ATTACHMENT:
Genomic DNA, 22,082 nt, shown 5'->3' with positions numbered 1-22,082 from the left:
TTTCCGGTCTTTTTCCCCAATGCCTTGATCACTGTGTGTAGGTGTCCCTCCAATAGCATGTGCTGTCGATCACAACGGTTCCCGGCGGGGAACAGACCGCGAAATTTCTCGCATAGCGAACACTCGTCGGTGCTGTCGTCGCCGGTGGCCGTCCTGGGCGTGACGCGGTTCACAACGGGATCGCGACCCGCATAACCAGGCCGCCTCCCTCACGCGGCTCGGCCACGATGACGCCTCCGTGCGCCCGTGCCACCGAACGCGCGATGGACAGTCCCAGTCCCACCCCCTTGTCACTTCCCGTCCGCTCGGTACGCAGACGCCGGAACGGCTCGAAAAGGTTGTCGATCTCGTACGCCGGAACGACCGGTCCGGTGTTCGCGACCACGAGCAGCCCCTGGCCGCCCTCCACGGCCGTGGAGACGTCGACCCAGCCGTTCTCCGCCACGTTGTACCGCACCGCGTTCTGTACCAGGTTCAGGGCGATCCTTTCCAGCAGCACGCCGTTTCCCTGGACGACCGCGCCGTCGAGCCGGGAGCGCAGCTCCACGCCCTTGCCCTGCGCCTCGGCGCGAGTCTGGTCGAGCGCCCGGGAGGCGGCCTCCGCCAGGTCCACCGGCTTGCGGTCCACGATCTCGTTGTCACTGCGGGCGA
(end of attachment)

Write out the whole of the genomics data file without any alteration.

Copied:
Genomic DNA, 22,082 nt, shown 5'->3' with positions numbered 1-22,082 from the left:
TTTCCGGTCTTTTTCCCCAATGCCTTGATCACTGTGTGTAGGTGTCCCTCCAATAGCATGTGCTGTCGATCACAACGGTTCCCGGCGGGGAACAGACCGCGAAATTTCTCGCATAGCGAACACTCGTCGGTGCTGTCGTCGCCGGTGGCCGTCCTGGGCGTGACGCGGTTCACAACGGGATCGCGACCCGCATAACCAGGCCGCCTCCCTCACGCGGCTCGGCCACGATGACGCCTCCGTGCGCCCGTGCCACCGAACGCGCGATGGACAGTCCCAGTCCCACCCCCTTGTCACTTCCCGTCCGCTCGGTACGCAGACGCCGGAACGGCTCGAAAAGGTTGTCGATCTCGTACGCCGGAACGACCGGTCCGGTGTTCGCGACCACGAGCAGCCCCTGGCCGCCCTCCACGGCCGTGGAGACGTCGACCCAGCCGTTCTCCGCCACGTTGTACCGCACCGCGTTCTGTACCAGGTTCAGGGCGATCCTTTCCAGCAGCACGCCGTTTCCCTGGACGACCGCGCCGTCGAGCCGGGAGCGCAGCTCCACGCCCTTGCCCTGCGCCTCGGCGCGAGTCTGGTCGAGCGCCCGGGAGGCGGCCTCCGCCAGGTCCACCGGCTTGCGGTCCACGATCTCGTTGTCACTGCGGGCGA